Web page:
Covid-19 Tests Senior Living Providers’ Creativity In Resident Engagement

Many senior living activities programs ground to a halt when the Covid-19 pandemic forced residents to self-isolate in their rooms starting in March. But in the time since, providers across the country have come up with a range of ways to keep residents entertained and engaged — an effort that becomes increasingly important as the pandemic drags on.

Prior to the pandemic, senior living providers were focused on upgrading the resident experience to appeal to the incoming baby boomer generation. And although most senior living provider are just weeks into their Covid-19 measures, the disease’s unique pressures and uncertain duration may change the face of resident activities for years to come.

In recent week, local news coverage has been full of examples showing providers’ creativity, including doling out drinks and bowls of ice cream from a mobile cart; arranging hallway parties; and holding certain events outside in the fresh air, even if the residents themselves are only observing.

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Providers have also turned to tech-forward solutions, like Bellevue, Washington-based Aegis Living’s new Youtube channel pilot, Aegis Live. Three times a week, an in-house production team delivers programming directly to residents’ computers or mobile devices as a supplement to the provider’s Covid-19 normal activities schedule. And, the Covid-19 crisis is highlighting some advantages that small-home communities may enjoy, in being able to maintain a greater sense of normalcy in day-to-day activities.

Many senior living providers are budgeting extra time and money to build these forward-thinking programs, and reinventing normal activities routines at a moment’s notice is an added burden. But doing so is crucial to help residents — and even staff — avoid the emotional toll of long-term social isolation, according to Chris Corrigall, vice president of life enrichment at Aegis.

“There is a human [contact] threshold, whether you’re serving a resident, or whether you’re a resident yourself,” Corrigall told Senior Housing News. “So, we have to look at even more creative and compassionate ways to nurture our residents during this period of time.”

From senior living provider to production company

When Aegis Living enacted its Covid-19 infection control measures last month, the company needed fresh programming to provide residents with a variety of activities to engage in each day.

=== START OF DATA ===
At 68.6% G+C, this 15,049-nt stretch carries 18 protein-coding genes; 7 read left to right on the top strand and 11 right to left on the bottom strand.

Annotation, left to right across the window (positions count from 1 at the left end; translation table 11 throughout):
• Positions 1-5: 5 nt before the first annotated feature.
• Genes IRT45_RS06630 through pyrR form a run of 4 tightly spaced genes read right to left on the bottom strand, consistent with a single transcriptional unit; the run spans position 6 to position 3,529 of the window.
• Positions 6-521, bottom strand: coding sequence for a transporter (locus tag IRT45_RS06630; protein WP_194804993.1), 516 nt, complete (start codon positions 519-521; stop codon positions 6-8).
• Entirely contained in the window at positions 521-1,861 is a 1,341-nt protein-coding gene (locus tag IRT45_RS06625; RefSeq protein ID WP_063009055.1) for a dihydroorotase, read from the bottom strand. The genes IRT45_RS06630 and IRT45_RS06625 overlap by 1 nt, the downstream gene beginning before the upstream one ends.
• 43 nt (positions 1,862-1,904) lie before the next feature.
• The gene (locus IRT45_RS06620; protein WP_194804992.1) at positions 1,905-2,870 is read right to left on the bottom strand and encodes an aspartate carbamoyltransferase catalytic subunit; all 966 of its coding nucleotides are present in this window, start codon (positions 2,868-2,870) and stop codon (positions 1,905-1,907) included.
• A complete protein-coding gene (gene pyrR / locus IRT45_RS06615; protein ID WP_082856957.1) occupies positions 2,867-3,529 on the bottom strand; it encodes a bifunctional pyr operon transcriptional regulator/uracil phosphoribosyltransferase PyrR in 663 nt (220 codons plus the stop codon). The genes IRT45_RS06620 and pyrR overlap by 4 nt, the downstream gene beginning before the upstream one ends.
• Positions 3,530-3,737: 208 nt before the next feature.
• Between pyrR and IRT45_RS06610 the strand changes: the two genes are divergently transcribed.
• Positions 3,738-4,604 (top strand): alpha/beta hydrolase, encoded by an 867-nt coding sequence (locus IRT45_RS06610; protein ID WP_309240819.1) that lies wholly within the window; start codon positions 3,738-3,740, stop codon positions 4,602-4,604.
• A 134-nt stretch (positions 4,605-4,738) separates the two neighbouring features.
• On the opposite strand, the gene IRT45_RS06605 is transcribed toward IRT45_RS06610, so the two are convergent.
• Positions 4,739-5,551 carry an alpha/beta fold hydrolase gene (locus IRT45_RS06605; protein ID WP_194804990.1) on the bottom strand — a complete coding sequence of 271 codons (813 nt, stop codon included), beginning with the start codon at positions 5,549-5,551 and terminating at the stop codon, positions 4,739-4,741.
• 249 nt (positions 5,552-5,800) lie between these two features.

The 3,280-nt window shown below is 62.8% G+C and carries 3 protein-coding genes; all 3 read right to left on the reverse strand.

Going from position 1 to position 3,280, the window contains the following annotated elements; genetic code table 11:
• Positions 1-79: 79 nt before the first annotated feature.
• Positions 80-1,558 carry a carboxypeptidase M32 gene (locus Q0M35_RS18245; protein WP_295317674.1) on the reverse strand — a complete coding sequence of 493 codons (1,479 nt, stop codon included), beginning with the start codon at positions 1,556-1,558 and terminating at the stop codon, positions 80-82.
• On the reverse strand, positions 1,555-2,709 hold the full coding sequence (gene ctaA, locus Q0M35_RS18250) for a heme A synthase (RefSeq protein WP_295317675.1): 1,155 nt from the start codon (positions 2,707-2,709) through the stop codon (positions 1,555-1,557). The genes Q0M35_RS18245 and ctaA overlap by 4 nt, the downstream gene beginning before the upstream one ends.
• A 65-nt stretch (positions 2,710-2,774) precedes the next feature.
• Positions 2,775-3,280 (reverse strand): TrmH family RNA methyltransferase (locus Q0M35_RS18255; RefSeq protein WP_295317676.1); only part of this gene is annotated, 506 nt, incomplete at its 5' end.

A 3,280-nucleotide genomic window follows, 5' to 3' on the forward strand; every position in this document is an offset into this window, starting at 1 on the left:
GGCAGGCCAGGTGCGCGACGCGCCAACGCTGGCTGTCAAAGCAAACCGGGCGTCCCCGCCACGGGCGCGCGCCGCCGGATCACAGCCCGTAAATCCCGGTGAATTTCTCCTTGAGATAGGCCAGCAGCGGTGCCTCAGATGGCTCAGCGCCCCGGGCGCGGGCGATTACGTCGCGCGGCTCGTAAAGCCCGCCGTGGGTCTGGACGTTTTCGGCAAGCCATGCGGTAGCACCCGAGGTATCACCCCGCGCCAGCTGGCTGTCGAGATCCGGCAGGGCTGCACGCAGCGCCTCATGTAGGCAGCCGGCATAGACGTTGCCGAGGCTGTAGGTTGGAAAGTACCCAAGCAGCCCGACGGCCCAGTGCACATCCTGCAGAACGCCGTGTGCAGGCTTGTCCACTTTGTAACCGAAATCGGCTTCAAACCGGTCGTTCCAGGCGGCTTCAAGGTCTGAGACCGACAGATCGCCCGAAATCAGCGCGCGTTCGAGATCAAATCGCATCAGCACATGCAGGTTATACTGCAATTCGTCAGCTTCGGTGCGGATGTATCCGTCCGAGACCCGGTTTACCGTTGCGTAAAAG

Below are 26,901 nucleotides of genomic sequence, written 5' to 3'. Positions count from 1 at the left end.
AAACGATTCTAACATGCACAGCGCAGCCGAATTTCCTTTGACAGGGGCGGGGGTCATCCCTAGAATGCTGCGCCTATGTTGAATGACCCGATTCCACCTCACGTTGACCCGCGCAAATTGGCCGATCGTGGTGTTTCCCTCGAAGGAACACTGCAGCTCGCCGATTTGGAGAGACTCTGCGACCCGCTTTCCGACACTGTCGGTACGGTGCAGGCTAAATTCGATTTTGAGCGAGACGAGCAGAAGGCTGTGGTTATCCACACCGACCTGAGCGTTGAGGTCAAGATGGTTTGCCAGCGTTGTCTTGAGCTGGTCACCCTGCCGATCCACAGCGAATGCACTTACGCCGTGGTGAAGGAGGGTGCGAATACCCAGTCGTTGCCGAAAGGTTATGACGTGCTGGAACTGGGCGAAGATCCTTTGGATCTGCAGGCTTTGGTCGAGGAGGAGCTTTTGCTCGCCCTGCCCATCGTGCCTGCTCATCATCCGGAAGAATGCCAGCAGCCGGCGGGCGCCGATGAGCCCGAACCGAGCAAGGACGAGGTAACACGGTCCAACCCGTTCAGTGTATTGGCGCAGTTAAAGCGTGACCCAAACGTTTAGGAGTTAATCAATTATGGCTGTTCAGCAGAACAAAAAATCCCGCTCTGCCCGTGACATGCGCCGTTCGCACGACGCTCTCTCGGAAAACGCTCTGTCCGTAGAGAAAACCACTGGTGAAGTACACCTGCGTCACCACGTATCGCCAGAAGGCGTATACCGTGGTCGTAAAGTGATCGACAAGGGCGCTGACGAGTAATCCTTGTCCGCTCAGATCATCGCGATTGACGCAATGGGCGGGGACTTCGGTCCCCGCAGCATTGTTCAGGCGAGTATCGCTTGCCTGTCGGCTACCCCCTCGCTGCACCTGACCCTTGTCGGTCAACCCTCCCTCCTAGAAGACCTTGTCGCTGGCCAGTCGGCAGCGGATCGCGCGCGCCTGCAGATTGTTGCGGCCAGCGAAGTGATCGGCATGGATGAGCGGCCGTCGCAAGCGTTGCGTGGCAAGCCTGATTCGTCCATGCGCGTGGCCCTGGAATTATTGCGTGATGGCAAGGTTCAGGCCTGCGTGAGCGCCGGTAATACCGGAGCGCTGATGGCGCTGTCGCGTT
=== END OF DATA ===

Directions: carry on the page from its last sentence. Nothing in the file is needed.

So the provider began holding hallway entertainment sessions for residents to socialize and take part in music, games and other activities from their doorways. Aegis also started delivering art supplies to residents’ rooms to stimulate their creativity.

But the provider also wanted to help residents stay connected through digital programming — and Corrigall had an idea. He previously worked with Crystal Cruises for more than 16 years, and during that time had helped produce a daily, in-house show for the luxury cruise company.

“It was for the guests who were 75 and above, and it was kind of like a morning roundup,” Corrigall said. “We talked about topical things and interviewed different guests.”

Corrigall — who first joined Aegis in 2013 — said the idea to start and cohost a television show during infection control protocols, such as when flu outbreaks occur, had been bouncing around in his head for a few years before Covid-19 surfaced.

“When this all occurred, it really sparked the impetus to get this going,” he explained. “Getting the equipment, getting everything organized, getting the video editor … it just happened so quickly.”

A typical Aegis Live episode lasts 30 to 40 minutes, and features a theme of the day, jokes, fitness routines, music, trivia, resident birthdays, health tips and daily affirmations. Though the show isn’t truly live, residents can follow along with a one-sheet handout delivered to them on the morning of that day’s episode.

As of April 10, Aegis had uploaded nine episodes to YouTube. Most of the residents who watch the show tune in on their tablets, while others watch on their phones.

“It’s provided an opportunity for us to digitally deliver engagement from a mind, body and spirit perspective,” said Corrigall (pictured below on the right). “And it’s been a lot of fun.”

Aegis Living

Aegis isn’t the only company producing a show for senior living residents. Seniorly, an online platform that pairs people looking for senior living with local placement agents, also produces its own Youtube show called Curtain Up. New episodes air live on YouTube each weekday, and the show features performances from well-known professional actors, singers, comedians — including Nick Kroll, Jean Louisa Kelly and Bethany Joy Lenz.

The show is the brainchild of Seniorly CEO Arthur Bretschneider; alongside hosts Andrew Barrett, director of content; and Emma Rodbro, customer success lead. The show is filmed in the hosts’ and performers’ homes with Ashley Rodbro as director and Stephanie Cowan as producer.

Residents and staff who are tuning in can chat with the performers in real time or ask questions via the YouTubechat function.

To make sure the episodes are available for senior living residents to see, Seniorly is working with engagement directors, activities directors and coordinators inside communities. During the first episode of Curtain Up, residents and staff from a Brookdale Senior Living (NYSE: BKD) community in Marietta, Georgia, recognized the show’s performers, a musical duo called Branden & James that once played on “America’s Got Talent.”.